• Malibu Stacey says:

            My bad, should’ve added some quotation marks & made it a bit more obvious but I was posting at the end the day before I left the office e.g.

            obligatory “capital ships ruined Eve” comment.

  11. rockidr4 says:

    Is anyone else reminded of the Tionisla Graveyard from the Elite Manual?

  12. Hendrick Tallardar says:

    This is another Titan that went down today.

    link to zkillboard.com

  13. Tei says:

    I wonder how you survive to that :D

  14. P.Funk says:

    Seemed like the obvious thing to do.

    link to youtubemultiplier.com

    I don’t think these battles need to be more dramatic, they just need music to match the plodding hopelessness of it all.

    • johnxfire says:

      Oh wow, you’re the first person I’ve ever seen post something regarding Eno’s ambient work.

      • P.Funk says:

        Not sure if biting sarcasm or honest statement.

        To me this song is the cliche of ambient songs. Its nice though, and in a pinch it worked well. I looked at alot of the vids of this and other EVE battles and it just astonishes me that the time dlation combat so often is paired with metal or something with a tempo that doesn’t fit the hopeless emptiness but immense grandeur of EVE.

        I briefly considered using “I Drive” from the Drive soundtrack but its not long enough and its not circular like this is, which also fits because this is so endless, repetitive, and the throbbing of the camera in this vid matches the pace of the Eno song.

        I’ve come to the conclusion that people may know how to play EVE but they have no idea how to soundtrack for a space video.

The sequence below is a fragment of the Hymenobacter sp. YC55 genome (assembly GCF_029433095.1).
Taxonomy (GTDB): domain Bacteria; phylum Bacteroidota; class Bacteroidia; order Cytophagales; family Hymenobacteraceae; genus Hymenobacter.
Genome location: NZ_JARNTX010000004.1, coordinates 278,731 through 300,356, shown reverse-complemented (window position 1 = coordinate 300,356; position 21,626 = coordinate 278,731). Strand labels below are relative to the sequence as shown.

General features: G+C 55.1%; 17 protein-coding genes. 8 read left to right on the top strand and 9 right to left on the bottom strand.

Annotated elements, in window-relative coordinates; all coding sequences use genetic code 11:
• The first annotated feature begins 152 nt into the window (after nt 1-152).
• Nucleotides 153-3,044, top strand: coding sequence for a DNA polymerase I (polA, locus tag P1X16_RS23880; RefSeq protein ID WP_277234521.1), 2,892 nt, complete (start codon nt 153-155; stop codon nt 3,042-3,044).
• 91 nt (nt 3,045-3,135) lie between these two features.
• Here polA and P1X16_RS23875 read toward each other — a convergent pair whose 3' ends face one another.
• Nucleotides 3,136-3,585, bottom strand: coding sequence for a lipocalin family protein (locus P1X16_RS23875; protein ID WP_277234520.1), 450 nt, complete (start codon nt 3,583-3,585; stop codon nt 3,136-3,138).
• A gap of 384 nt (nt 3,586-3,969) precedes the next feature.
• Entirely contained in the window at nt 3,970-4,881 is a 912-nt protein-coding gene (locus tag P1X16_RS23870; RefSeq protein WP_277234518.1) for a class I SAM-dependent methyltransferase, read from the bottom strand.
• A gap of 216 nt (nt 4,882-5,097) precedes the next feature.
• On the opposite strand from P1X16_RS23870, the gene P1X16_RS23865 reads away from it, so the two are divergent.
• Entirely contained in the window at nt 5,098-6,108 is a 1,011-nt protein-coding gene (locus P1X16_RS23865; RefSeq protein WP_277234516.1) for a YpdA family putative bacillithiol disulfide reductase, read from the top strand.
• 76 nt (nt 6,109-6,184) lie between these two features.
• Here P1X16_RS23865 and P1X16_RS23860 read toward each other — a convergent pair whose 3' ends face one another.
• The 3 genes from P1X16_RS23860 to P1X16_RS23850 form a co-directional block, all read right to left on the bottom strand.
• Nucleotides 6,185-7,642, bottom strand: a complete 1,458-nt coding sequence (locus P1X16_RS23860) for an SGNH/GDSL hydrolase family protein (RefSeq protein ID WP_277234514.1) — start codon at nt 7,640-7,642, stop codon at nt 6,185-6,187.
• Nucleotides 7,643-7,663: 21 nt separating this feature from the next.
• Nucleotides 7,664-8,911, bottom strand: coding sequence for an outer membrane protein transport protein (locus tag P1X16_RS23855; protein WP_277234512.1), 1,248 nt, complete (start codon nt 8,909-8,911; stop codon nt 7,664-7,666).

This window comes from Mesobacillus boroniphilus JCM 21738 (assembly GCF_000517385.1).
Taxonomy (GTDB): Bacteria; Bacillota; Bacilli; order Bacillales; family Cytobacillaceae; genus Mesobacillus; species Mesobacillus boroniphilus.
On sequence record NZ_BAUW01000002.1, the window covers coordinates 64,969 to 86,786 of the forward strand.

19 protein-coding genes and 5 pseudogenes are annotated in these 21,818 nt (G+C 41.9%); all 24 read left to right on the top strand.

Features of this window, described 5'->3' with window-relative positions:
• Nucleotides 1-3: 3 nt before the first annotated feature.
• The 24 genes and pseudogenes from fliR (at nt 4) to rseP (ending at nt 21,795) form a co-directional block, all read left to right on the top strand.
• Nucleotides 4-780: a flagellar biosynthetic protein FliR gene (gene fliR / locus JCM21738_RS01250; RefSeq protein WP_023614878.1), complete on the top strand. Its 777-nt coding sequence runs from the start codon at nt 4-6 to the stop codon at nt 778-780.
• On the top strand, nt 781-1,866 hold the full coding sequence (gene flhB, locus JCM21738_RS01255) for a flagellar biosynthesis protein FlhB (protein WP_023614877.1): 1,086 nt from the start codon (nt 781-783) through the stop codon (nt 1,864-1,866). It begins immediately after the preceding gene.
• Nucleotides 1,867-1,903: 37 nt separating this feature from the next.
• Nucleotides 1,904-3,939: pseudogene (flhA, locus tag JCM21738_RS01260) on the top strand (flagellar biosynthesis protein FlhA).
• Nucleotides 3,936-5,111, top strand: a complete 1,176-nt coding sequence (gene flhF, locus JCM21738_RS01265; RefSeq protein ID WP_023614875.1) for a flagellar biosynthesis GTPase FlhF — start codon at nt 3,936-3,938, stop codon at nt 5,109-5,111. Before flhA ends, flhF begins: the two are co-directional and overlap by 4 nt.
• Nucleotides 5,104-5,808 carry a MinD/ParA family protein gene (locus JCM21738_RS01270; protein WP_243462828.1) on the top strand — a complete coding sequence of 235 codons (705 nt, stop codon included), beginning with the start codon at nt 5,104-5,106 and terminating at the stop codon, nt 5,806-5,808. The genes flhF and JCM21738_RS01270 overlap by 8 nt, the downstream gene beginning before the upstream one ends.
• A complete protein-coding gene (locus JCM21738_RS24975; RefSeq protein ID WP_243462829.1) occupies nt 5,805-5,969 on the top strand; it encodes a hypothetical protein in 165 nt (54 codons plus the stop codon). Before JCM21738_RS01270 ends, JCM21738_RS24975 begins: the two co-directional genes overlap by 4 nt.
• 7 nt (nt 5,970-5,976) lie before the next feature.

15. Janichsan says:

    As fascinating as I find the dynamic EVE sometimes develops, I really can’t help but wonder if there aren’t a couple of thousands people that just have too much time on their hands.

    Does a game that takes up such a considerable amount of its players’ time really still qualify as a “game” or has it become a second job you actually have to pay for to work in it?

    • Cinek says:

      Yep. It looks so. Imagine these people actually spend time working for money instead of working for space ships – we could easily avoid economic crisis of 2008 ;)

      • Bastimoo says:

        Or instead of playing hours of civ/paradox games/league of legends/watch TV/do sports… if you would always work instead of having fun, you could avoid any crysis. Or you would create one, since there is no more consumption of produced goods for fun anymore? Whoops.

      • El_Emmental says:

        The financial crisis of 2008 was NOT created by any form of “lazyness” and couldn’t have been avoided by working more hours per day. Anyone actually pretending that, is either joking or yet another ignorant populist exploiting the vilification of the poor and workers.

        The financial crisis of 2008 was solely the result of the financial market lack of any regulation. A complete lack of control that led to these financial structures and securities/packages no longer being traceable, identifiable and usable by the other agents of the economy. The virtual value became 100%-fake value.

        To get rid of these toxic assets without actually losing relative-wealth (in comparison with the rest of the economy/agents), the higher tier of banks simultaneously set up a financial crisis, forcing the government around the world to “bail them out” until they magically decided to do some business again, until the states (countries structures) were weak enough to be forced into high interest loans over 30+ years (see: USA, Spain, Italy, Greece, Ireland, etc) and forced to massively accelerate their privatization (see; USA & Europe).

        The banks forced the real-estate sector to “overboost” its growth on purpose, perfectly knowing it was going to burst the bubble. Same with the govs around the world offering gigantic tax break for the real estate sector through corruption, leading to people without any money getting manipulated into signing up for mortgages after mortgages – using these population like a financial meat-shield.